I always wish I had more time for reading. I fit in an audiobook or two as I tidy the house, but something about curling up with a good book is just magical. The legendary characters throughout literature may often find themselves the subject of a video game, but it’s not often a game is about the books themselves. Enter Bookbound Brigade, a Metroidvania style game where the fate of all books is on the line.
There is no single protagonist in Bookbound Brigade, as you play as a literal stack of literary legends. From Count Dracula to Queen Victoria, these fictional and historical characters join together on a quest to restore the Book of Books. Along the way you’ll meet a veritable smorgasbord of well known characters, Long John Silver, Professor Moriarty, and Don Quixote are but a fraction of the side characters you’ll help in your quest. The damage to the Book of Books means that all the literary characters have entirely changed their personalities. King Arthur is old and confused, whereas Robin Hood just wants to hoard gold. This leads to some very entertaining exchanges, my personal favourite being when your party mercilessly makes fire puns when talking to Joan of Arc.
Guiding your team around the literary worlds is easy, as they all move in one large mass. To get around specific obstacles you are soon taught how to change the formation of the 8 heroes. You can make the group form one flat line for narrow corridors, stack them into one tall column to reach switches, and even get everyone to link together to form a wheel. When this is done well, juggling forms to overcome the hurdles is a neat mechanic. Unfortunately it is often a case of changing into a form that fits a corridor, and then waiting between the many precise traps to turn on and off. The forms aren’t just useful for platforming though, as each one has its advantages in terms of combat ability.
Combat, especially before you unlock certain abilities, is where Bookbound Brigade falls apart the most. Moving your team to each enemy and mashing the attack button as each character attacks never feels very impactful, and I beat the majority of forced combat encounters by hiding inside the enemy where they couldn’t damage the group. You fairly quickly learn to launch smaller enemies into bigger ones to stun them, but it takes so long to juggle them that it’s often interrupted by other foes. Eventually, as you progress further into the story, you learn some extra dash and stun attacks that make the locked room combat arenas more palatable.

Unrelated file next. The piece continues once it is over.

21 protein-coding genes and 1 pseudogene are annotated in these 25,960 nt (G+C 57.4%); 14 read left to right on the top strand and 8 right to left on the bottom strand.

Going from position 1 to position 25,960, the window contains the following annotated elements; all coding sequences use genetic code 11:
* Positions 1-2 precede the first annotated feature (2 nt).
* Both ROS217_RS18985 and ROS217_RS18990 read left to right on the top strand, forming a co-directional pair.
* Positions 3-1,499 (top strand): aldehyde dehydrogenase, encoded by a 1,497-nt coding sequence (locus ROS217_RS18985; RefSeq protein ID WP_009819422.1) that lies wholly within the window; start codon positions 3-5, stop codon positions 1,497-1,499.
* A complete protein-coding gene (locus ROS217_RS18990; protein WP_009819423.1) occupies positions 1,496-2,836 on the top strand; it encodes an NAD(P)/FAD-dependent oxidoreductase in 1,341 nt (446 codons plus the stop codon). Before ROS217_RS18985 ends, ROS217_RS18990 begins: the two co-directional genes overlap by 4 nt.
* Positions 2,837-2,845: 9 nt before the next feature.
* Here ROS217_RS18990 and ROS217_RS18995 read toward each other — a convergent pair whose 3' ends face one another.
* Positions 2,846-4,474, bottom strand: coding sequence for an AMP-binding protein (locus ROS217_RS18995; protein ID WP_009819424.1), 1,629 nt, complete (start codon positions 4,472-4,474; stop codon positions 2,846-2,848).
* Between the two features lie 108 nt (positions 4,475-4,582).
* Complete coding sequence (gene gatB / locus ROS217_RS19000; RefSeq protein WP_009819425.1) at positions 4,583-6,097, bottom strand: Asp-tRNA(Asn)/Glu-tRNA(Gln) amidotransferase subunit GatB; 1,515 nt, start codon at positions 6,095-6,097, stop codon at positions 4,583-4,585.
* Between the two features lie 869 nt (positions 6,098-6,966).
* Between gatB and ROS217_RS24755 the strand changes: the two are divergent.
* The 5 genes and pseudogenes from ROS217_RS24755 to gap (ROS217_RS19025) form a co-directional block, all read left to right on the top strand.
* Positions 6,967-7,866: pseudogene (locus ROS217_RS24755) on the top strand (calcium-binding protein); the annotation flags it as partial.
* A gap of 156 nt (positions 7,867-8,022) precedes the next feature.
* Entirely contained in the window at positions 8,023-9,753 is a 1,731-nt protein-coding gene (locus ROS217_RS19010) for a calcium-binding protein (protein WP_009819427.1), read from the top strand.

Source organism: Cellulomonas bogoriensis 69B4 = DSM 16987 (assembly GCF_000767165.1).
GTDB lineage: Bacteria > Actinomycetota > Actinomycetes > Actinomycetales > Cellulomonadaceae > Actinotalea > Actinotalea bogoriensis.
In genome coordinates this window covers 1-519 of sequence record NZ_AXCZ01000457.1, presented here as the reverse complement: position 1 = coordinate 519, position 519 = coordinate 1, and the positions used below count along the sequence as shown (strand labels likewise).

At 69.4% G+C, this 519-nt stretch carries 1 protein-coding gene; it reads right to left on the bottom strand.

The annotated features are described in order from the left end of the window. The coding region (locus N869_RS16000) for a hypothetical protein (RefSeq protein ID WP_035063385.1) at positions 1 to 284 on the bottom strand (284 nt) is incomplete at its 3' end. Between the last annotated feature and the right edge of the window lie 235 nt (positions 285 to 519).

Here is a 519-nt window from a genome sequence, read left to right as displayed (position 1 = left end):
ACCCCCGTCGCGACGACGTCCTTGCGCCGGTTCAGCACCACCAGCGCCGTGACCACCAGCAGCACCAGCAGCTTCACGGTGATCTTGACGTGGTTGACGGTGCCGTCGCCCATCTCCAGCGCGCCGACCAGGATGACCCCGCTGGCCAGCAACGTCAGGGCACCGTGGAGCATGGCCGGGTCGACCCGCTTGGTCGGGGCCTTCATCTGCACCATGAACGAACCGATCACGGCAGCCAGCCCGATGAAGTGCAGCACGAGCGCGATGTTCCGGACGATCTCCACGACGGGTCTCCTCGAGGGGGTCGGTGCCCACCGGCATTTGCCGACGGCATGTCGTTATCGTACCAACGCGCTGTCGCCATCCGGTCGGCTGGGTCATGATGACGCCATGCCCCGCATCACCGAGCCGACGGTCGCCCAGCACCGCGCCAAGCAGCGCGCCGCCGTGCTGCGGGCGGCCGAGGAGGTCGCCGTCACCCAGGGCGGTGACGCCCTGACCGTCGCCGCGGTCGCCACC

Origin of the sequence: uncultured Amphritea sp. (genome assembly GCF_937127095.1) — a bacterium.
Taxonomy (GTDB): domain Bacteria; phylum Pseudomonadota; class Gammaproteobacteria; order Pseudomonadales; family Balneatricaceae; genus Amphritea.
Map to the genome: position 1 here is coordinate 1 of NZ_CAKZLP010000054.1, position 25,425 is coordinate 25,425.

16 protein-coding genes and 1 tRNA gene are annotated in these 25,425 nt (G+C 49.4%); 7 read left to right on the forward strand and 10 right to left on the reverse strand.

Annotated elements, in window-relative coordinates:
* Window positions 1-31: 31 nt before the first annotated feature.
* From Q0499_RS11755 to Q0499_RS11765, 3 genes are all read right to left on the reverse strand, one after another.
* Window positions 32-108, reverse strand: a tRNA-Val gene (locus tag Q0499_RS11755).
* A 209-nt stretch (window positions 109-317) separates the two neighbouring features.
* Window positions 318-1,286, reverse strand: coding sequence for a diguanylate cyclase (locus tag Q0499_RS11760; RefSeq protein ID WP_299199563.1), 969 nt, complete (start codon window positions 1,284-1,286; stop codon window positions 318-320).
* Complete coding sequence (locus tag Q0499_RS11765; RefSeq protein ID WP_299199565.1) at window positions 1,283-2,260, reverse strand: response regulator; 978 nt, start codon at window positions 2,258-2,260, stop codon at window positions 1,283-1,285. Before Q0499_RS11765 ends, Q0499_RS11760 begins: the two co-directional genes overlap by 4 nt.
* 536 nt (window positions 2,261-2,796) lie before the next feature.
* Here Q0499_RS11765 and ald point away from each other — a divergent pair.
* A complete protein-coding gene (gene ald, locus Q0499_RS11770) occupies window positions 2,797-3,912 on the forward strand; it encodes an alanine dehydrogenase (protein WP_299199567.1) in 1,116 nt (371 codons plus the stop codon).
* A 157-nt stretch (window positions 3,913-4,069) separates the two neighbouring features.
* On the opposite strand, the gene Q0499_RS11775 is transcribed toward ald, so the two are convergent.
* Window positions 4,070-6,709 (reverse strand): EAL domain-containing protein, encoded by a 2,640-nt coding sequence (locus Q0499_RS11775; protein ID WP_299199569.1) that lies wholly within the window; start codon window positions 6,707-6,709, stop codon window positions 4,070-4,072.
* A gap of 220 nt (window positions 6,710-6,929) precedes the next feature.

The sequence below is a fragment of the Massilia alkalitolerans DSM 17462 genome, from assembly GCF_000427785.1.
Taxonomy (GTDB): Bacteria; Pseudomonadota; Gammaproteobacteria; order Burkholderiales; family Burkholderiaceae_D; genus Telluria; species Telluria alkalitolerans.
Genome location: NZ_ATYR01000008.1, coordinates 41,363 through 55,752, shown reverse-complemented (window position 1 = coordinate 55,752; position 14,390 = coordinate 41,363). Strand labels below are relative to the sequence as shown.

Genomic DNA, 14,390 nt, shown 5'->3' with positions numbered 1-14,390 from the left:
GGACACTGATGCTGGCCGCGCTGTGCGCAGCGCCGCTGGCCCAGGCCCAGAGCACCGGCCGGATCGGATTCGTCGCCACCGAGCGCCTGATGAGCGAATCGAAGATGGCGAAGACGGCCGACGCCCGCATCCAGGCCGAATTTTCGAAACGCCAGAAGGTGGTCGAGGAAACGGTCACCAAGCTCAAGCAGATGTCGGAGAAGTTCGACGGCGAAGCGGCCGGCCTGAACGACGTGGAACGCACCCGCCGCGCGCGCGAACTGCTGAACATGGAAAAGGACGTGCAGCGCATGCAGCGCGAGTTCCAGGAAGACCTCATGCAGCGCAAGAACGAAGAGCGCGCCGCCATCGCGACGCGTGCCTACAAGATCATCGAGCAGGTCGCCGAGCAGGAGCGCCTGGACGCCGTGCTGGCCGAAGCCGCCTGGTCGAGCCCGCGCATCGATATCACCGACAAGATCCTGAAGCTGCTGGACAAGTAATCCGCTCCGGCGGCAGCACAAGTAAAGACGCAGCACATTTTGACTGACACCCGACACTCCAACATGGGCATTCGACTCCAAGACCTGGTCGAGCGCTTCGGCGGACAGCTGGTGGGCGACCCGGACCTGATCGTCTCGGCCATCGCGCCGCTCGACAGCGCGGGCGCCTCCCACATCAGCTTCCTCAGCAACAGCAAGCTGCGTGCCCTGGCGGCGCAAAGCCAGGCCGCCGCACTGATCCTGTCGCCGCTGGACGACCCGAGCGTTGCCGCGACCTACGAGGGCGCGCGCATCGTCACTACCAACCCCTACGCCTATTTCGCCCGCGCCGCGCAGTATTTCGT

The important upgrades you need to progress through the game are given to you by side characters, but you can also spend hard earned memory on stat bonuses for your heroes too. Health, energy and critical hit rates can all be boosted, as part of each member of the team’s skill tree. They aren’t the most exciting upgrades, but prove crucial on your journey to find the Book of Books.
Memory can be obtained in a number of ways: breaking boxes, finding chests and completing fetch quests. Each character you meet is sent to The Library overworld, where they await your arrival to ask for a random item connected to their story. Finding Joan of Arc’s armour or Lancelot’s Lance is as easy as stumbling across it in a chest. It’s not particularly inspired, but it nets you some precious memory.
Exploration of the huge areas is one of the most frustrating aspects of Bookbound Brigade (especially The Library). The map is nowhere near detailed enough to help you find your destination, and all of the environments look too similar to memorise even the most well-trodden of paths.
Despite all my grievances with Bookbound Brigade, I did enjoy a lot of my time with it. As you get more upgrades, both the combat and platforming do significantly improve. It’s not without its navigation issues, but the formation shifting premise is unique and compelling. If you’re itching for a new Metroidvania, and are a bit of a bookworm, you could do much worse than Bookbound Brigade.
Formation shifting is compelling and unique
Characters and story are humourous and entertaining
Upgrades are interesting and really improve the game as you progress
Hard to navigate the world
Combat is pretty lackluster, especially early on
Some of the platforming sections are really precise in very boring ways